I had the same operation about 4 years ago. ( I was 44 years old) I waited about 1 year before I rode again. I bought the Asterisk and they do work. I have felt my knee twist but the brace holds it in place. I NEVER ride without them, I look at them as a helmet for my knees. What ever you do DON'T come back to soon.

Good Luck

Dr. Mark:

You may be interested in reading the following article "Response of Eight Knee Orthoses to Valgus, Varus and Axial Rotation Loads" which is an example of one of many new studies being done to test the efficacy of knee braces.

The jury is still out, but as in this and other arcticles in recent months, where new testing methods have been developed to properly measure the forces placed on the knee joint, there is growing support for the use of knee braces in a rehabilitative or preventative role.

Here is the link:


Was that study done in 1990?


Yes, sorry I reread my post and it was stated incorrectly - this article relates one of the first attempts to develop a standard for measuring the forces placed on the physical frame -ie. knee joints. In recent months there have been additional studies and methods used that confirm the results of this initial attempt.

I got this information from our company research guy when I was considering knee braces for my son. Our Dr. Piper works with ASTM to develop standards for sports head gear and helmets, and keeps current with other types of testing for protective devices to see if any new methods could apply to his work. He gave me a pile of articles, most beyond my comprehension, except for the summaries, which in many studies showed there could be benefits to wearing knee braces of the proper type. CTI and Donjoy were the most mentioned brands and no one in the tests made available to me had tested the Asterisks or other braces specifically developed for MC riding.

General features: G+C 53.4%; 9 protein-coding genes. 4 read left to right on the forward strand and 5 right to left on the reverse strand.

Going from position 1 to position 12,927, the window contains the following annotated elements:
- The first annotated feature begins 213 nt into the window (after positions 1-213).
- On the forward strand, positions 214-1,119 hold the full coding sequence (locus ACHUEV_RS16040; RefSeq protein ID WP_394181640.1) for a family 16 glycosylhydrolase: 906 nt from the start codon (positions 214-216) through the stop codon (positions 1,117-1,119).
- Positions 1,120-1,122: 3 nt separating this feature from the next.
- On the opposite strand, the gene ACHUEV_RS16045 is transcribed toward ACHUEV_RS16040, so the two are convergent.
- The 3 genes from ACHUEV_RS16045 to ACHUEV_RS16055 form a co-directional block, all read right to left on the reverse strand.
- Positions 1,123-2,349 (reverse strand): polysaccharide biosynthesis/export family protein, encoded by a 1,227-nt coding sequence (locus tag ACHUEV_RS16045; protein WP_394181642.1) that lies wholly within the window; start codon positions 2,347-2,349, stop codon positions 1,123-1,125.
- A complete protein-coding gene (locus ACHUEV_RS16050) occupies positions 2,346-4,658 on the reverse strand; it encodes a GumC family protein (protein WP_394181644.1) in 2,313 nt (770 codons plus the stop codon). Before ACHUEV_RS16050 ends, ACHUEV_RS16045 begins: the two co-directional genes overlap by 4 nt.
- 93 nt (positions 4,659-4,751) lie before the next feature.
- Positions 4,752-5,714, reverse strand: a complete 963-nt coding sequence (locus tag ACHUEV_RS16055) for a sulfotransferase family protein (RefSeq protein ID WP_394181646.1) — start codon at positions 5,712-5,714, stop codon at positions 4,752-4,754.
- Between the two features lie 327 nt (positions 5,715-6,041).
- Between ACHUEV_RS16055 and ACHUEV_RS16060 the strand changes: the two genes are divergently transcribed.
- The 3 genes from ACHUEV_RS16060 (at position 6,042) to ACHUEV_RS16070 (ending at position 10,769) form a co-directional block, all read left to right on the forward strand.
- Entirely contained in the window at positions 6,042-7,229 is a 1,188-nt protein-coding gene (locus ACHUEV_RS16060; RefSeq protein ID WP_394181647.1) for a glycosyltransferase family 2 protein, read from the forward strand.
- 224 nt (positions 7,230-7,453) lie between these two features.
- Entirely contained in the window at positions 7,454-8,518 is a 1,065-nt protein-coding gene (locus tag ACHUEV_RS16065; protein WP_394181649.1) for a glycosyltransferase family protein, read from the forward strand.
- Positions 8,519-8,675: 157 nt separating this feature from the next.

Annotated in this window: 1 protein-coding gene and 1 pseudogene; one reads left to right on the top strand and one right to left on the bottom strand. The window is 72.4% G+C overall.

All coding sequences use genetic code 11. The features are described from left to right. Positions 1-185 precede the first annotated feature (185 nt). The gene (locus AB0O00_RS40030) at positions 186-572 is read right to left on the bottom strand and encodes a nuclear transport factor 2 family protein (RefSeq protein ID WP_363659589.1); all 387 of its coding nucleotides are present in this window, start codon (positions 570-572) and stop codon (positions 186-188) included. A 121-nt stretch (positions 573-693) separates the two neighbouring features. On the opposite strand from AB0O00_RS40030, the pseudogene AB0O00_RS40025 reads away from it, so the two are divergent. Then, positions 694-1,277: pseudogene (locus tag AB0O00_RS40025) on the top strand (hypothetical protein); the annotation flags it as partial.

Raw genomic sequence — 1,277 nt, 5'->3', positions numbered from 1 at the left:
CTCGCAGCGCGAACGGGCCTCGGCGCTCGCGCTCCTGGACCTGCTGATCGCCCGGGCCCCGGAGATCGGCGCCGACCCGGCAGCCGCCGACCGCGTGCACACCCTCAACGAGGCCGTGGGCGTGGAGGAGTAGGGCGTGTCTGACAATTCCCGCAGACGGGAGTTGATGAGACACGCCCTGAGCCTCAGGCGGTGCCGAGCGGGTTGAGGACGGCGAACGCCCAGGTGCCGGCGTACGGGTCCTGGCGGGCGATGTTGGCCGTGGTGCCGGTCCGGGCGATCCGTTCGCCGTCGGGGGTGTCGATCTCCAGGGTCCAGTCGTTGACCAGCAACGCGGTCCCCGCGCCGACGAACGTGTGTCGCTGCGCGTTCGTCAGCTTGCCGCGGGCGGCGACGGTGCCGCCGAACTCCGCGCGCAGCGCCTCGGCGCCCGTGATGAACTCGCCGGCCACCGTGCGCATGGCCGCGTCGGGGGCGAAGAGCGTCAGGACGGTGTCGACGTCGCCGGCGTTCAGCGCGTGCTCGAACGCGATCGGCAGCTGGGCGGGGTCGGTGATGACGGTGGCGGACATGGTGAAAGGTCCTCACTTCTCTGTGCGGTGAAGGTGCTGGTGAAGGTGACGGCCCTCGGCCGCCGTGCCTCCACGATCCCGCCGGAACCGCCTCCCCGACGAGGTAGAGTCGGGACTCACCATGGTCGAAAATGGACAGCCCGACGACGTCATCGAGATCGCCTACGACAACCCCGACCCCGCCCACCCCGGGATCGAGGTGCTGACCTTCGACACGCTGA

I would be be very interested in an independantly financed clinical, rather than laboratory study, performed in the recent past. Sixteen year old lab study, may not be what we are all looking for.

Since I am only 17 years old, some of the information I look at does not apply to me. I will listen to what my doctor says as far as getting back on the bike :thumbsup: Thanks Stinger, i will be investing in some before I ride!

Dr Mark:

I will ask for the articles again on Monday and will send you any current info or links. FYI, I had called both CTI and their sister company Asterisk and asked for any studies they may have conducted on their products or for any comparisons to competing brands, but they said they did not have anything for publication. Most likely they do not want to make any claims or imply something that could lead to liability issues.


Not a doc, but just a lowly mechanical engineer that has the pleasure of owning a CTI2, thank you Cigna, and a pair of Asterik's - bought out of pocket via a HCSA. I had a 90% tear of the ACL and tore the meniscus in 4 places playing basketball.

IMO, neither the CTI2 nor the Asterik's would have prevented my injury - it was purely rotational. The way the braces attach to the knee/leg does not prevent all rotation. They help but by no means do they prevent all rotation.


Dr Mark:

Per our earlier email, below are a few additional articles describing the potential benefit or lack of benefit from wearing a knee brace. The many articles made available were divided on the ability of braces to actually prevent injury to a healthy knee or prevent additional injury to a previously injured knee.